Jerrod Johnson

The Art of Dara Larson

The artist and Alverno College teacher first started thinking about art in kindergarten. She hasn’t stopped since.

By - Oct 9th, 2014 03:51 pm
Dara Larson

Dara Larson

Some people know from an early age what they will do. Dara Larson announced at her kindergarten graduation that she was going to grow up and become an artist in Milwaukee. Today she teaches art at Alverno College and is an artist whose work has been exhibited at a long list museums and galleries.

Larson was born in Hart Falls in northern Wisconsin, the kind of small, rural town where you had to make your own fun. Yet for Larson it was the cocoon of her creativity. As a kid she built stick houses and loved being outdoors. She vividly recalls her free spirited primary school teacher, who never tried to suppress the students expressions and therefore allowed them to be the best artist they could be. Without that experience, Larson says, “I probably wouldn’t be where I was today. She was just so wonderful and modeled that whole idea that if it is coming out of you creatively, then it is your vision, it is your voice.”

Larson also had an uncle who was a wood carver and another who was a commercial artist. She was surrounded by art and architecture from a very young age. Her family also took trips that influenced her, including a trip to Mexico, which struck her this beautiful, mystical place. “The thing that I can still remember is in Ensenada and Tijuana. I remember just standing there as an eight-year-old trying to comprehend how people could live in cardboard boxes. I think that was this huge moment in my life and I stayed very connected to what happens to people when they migrate, what happens to people in situations of poverty. How do you use your resources to live and to work?”

For college Dara attended UW-Stout. After receiving her degree she traveled to Salamanca, Spain to study abroad, and she also traveled across Europe. She later attended UW-Milwaukee, getting her Master of Fine Arts in Printmaking and Drawing. Soon after she began teaching at Alverno. There she has served on the International Studies Committee and by her third year of teaching was prepping to take students abroad. Larson has constructed study-abroad courses, one of which consisted of her students traveling to Spain to study the architect and artist Antoni Gaudí.

A typical day for her, she says, is waking up and studying from 5am till 10 a.m. Then, most of the day is spent preparing for and working with her students. Larson often spends four or five hours at night doing working on her own art work.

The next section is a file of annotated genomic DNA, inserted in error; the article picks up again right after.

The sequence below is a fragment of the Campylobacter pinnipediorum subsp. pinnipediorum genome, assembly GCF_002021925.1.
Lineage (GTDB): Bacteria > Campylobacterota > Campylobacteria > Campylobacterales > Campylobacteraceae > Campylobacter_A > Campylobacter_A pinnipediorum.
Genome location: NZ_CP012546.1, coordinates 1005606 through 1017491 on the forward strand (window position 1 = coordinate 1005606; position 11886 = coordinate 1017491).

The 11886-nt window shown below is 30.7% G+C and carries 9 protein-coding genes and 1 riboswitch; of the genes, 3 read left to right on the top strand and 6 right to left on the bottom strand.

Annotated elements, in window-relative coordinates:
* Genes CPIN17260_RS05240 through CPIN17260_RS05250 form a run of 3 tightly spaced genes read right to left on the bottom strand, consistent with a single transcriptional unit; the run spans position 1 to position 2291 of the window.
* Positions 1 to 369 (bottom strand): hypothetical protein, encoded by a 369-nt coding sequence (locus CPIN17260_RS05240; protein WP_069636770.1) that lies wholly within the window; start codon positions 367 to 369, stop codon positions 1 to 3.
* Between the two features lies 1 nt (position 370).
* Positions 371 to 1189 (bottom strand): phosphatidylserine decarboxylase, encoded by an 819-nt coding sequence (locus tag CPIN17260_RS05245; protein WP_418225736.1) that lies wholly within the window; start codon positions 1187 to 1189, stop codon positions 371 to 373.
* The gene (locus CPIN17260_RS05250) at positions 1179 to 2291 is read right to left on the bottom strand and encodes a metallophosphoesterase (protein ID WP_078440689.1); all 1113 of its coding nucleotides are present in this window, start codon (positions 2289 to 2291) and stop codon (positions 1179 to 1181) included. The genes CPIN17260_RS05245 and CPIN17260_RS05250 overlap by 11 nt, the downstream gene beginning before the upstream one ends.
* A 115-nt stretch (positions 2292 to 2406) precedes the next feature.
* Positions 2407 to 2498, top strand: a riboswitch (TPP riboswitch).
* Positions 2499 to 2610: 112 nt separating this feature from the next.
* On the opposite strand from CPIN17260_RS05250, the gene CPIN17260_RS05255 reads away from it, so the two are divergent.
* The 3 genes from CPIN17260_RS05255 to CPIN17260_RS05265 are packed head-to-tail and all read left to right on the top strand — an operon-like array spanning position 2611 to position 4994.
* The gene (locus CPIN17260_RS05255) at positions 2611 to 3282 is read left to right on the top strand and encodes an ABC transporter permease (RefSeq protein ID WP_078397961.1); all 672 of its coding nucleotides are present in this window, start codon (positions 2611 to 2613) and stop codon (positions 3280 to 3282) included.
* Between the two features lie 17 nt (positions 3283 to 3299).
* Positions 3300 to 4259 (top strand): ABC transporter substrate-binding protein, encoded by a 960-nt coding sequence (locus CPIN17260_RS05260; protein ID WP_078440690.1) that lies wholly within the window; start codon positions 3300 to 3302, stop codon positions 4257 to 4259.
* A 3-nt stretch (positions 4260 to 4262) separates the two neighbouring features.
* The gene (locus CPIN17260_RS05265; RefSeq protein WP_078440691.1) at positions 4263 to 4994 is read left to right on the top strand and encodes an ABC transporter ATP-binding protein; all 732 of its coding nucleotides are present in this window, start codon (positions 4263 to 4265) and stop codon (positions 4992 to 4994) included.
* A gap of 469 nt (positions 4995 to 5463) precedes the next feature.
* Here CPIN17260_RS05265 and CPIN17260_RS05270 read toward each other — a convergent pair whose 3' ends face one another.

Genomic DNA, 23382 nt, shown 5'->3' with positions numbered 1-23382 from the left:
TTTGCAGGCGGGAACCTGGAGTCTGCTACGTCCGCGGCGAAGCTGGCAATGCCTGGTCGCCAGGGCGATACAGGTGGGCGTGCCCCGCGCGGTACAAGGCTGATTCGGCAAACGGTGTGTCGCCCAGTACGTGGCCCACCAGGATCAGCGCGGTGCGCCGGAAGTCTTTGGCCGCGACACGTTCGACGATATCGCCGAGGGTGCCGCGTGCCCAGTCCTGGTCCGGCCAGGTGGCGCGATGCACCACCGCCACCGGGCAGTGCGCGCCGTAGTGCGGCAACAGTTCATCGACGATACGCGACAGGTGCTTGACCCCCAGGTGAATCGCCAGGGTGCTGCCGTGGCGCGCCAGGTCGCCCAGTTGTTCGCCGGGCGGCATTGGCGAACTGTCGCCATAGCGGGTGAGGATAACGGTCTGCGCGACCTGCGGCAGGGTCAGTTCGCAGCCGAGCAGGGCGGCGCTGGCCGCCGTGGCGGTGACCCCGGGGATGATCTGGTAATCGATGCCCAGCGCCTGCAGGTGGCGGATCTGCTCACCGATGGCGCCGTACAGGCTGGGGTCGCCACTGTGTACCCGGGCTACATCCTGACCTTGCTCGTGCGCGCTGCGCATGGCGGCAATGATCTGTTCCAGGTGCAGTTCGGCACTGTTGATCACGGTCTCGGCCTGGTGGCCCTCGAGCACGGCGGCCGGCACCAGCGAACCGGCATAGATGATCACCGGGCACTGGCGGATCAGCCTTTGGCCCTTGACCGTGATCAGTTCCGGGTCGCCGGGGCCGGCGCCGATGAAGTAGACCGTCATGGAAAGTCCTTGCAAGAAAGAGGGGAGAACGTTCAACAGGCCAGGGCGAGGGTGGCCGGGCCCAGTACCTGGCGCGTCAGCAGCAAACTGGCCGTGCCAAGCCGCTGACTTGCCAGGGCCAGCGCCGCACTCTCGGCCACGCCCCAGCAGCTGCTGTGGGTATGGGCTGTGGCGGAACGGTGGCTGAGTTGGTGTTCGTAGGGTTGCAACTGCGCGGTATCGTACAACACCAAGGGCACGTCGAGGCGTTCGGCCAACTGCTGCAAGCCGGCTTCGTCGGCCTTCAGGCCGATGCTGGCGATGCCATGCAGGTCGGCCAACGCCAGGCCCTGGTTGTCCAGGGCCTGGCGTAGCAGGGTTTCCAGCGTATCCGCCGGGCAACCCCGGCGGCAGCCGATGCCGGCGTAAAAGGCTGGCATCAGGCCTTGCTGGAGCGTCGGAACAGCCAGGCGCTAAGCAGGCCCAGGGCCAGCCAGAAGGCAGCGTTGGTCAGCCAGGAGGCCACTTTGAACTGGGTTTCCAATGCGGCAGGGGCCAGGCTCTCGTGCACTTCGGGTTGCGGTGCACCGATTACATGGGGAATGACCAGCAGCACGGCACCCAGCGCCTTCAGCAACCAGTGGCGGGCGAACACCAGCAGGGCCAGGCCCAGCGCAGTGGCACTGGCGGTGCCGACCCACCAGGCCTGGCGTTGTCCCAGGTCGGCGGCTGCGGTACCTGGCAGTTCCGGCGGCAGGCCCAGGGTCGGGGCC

As her resume shows,

Larson’s work has been exhibited at museums, galleries and art centers in Milwaukee, Madison, Chicago, St. Paul, Michigan, Maryland, Texas and Japan. Lately, she has been doing a lot of paper making, often on topics that are weather related. She most recently did a series called The Fog — based on the eerie fog Milwaukee experienced this past summer. She wanted to convey this sense of a city that is not usually thought of as foggy.

Another theme in her work is the idea of “ghosts cities”. These are cities being created in places like Kumbashi in China, or Kumba in Angola on speculation. Their creators believe that if they build the city people will want to inhabit it, but not many have come because they can’t afford it. This leaves cities built for one million people left with only ten thousand inhabitants.

Larson recently showed her work at the UWM Union Art Gallery and loved the experience. “I love talking with the student staff at the gallery, and a lot of students came to the opening and asked questions and talked with me …and then Laura, who curated the show, was marvelous with everything…it was wonderful to see what sort of curatorial vision she was going to come up with. I really enjoyed her selection.”

Now Larson is working with Redline, an artist workshop with a mission to support emerging artists with an interconnected teaching and learning community. She’s also getting into a series of works that are about invention and loss, using letter press printing and paper making. It’s a fertile subject for an artist. As Larson puts it, “The speed at which we are inventing newer and newer things is making us throw away things that we might need again some day.”

You can view Dara Larson’s work on her website:

 Dana Larson Gallery

0 thoughts on “Profile: The Art of Dara Larson”

  1. Anonymous says:

    Lovely piece! Keep it coming Jerrod! Dara is a truly committed and generous artist. Her work is magical.

  2. Anonymous says:

    I saw Dara Larson’s work at the UWM Union Gallery and heard her lecture there (which highly enhanced everyone’s understanding of the work, and the scratchboards provided for people to try doing what she does were invaluable. Good to have some background on her life story!

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